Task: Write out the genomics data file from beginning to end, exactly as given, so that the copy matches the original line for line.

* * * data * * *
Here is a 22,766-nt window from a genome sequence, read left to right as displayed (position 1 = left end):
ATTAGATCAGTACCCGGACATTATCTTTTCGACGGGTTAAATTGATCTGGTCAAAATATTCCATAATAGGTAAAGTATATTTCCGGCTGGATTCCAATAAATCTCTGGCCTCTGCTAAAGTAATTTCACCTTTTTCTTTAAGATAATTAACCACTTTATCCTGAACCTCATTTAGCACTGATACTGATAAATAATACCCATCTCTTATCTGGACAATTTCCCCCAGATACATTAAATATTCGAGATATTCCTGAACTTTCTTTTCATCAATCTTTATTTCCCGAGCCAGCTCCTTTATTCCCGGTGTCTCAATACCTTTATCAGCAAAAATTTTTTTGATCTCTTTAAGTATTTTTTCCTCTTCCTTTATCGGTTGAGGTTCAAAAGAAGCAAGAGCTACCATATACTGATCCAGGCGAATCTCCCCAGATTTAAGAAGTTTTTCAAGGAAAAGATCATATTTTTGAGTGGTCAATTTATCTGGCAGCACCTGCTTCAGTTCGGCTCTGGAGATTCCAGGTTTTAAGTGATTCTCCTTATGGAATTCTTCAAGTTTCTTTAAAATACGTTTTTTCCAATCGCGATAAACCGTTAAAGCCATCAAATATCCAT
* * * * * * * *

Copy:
Here is a 22,766-nt window from a genome sequence, read left to right as displayed (position 1 = left end):
ATTAGATCAGTACCCGGACATTATCTTTTCGACGGGTTAAATTGATCTGGTCAAAATATTCCATAATAGGTAAAGTATATTTCCGGCTGGATTCCAATAAATCTCTGGCCTCTGCTAAAGTAATTTCACCTTTTTCTTTAAGATAATTAACCACTTTATCCTGAACCTCATTTAGCACTGATACTGATAAATAATACCCATCTCTTATCTGGACAATTTCCCCCAGATACATTAAATATTCGAGATATTCCTGAACTTTCTTTTCATCAATCTTTATTTCCCGAGCCAGCTCCTTTATTCCCGGTGTCTCAATACCTTTATCAGCAAAAATTTTTTTGATCTCTTTAAGTATTTTTTCCTCTTCCTTTATCGGTTGAGGTTCAAAAGAAGCAAGAGCTACCATATACTGATCCAGGCGAATCTCCCCAGATTTAAGAAGTTTTTCAAGGAAAAGATCATATTTTTGAGTGGTCAATTTATCTGGCAGCACCTGCTTCAGTTCGGCTCTGGAGATTCCAGGTTTTAAGTGATTCTCCTTATGGAATTCTTCAAGTTTCTTTAAAATACGTTTTTTCCAATCGCGATAAACCGTTAAAGCCATCAAATATCCAT